American dippers have a decided eye for the most beautiful real estate around. Roughlock Falls, high in the northern Black Hills, would be delightful even without its famous cinclids — the combination of the two is downright enchanting.
We watched this immature snooze and preen and stretch in the freezing air, then suddenly start feeding frenetically atop mossy rocks and in shallow water. I’d been hoping for a quick flyby or maybe two, but this one stayed with us for half an hour, winking and blinking as it bobbed and splashed.
Still grateful for our good luck, we moved on to cast a glance at the stone faces of Mount Rushmore, then to a quick lunch in Hot Springs before moving south to Four-Mile Draw in Custer State Park. It was almost birdless there (how quickly red-shafted flickers and mountain bluebirds have become routine!), a circumstance due at least as much to the cloudy skies as to the merlin, American kestrel, and unidentified big falcon we saw flashing around.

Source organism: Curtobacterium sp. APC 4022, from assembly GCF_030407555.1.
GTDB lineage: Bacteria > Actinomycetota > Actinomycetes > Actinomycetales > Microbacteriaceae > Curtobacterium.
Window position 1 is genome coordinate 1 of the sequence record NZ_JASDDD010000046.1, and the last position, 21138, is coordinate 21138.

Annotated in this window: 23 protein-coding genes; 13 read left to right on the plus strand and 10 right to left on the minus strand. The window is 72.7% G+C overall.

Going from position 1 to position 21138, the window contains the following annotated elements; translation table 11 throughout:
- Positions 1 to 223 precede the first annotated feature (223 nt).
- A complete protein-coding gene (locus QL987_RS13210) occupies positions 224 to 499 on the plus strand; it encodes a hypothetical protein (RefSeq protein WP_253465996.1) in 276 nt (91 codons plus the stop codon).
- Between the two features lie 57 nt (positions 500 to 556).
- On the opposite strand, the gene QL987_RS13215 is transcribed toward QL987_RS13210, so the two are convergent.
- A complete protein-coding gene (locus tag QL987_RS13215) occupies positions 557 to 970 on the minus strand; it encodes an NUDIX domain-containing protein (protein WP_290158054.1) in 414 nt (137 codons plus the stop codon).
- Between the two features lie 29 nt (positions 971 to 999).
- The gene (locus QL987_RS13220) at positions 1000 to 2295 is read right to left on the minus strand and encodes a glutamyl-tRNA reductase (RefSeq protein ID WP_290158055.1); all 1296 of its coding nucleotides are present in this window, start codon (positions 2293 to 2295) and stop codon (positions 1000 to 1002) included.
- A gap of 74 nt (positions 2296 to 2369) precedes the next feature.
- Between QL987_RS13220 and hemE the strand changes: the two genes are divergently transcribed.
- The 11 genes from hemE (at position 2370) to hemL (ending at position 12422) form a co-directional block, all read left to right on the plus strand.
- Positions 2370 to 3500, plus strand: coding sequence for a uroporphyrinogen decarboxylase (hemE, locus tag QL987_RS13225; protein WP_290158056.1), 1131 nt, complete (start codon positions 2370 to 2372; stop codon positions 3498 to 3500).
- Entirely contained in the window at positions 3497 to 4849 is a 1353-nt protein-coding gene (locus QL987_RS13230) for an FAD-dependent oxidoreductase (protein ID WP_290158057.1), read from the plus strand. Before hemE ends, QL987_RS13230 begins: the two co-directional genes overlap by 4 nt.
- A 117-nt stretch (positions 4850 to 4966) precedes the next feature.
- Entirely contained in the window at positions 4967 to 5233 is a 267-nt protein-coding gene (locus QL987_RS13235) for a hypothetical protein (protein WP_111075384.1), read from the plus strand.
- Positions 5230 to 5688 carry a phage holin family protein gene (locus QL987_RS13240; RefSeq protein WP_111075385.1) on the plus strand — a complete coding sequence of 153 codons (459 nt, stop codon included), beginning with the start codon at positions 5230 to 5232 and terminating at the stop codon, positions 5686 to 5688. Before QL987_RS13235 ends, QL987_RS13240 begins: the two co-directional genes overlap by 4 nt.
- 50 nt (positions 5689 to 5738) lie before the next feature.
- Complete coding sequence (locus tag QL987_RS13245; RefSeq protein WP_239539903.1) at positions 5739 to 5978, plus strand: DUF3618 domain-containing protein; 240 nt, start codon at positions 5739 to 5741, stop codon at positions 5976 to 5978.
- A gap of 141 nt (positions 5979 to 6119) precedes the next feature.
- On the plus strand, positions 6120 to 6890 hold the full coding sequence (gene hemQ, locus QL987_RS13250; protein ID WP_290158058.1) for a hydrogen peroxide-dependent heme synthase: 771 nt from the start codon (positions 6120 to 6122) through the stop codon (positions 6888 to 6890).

Instead of rare woodpeckers, Custer delivered a good mammal show. American bison kept me on high alert, black-tailed prairie-dogs kept all of us in stitches. White-tailed and mule deer and pronghorns were loafing on the roadsides, and two coyotes gave us two kinds of equally evocative views — one in full and glorious lope through a dog town, the other little more than a set of sensitive ears moving through the grass.
Thanks to the lack of birds at Custer, we had a little extra time to stop in at the badlands of Toadstool Park on the way to Chadron. I had predicted two species, but an errant turkey vulture made three. A Say’s phoebe hunted from the mushroomy erosional remnants, and at least three rock wrens bounced around on the rocks and into and out again of impossibly tiny crevices; one was quite an expert flycatcher, leaping several feet into the air to take insects.
The skies clouded as we reached Chadron, and there was a brief but heavy shower while we had our early dinner. Undeterred, most of us set out afterwards in the sunset for Chadron State Park. It didn’t take long to find common poorwills, four of which granted the kind of views we’d been hoping for earlier this week. The species was a lifer for several in our group, and even those of us more familiar with this cute nightjar relished the great looks we had at birds sitting on the road and hunting in our headlights. Great ending to a great day!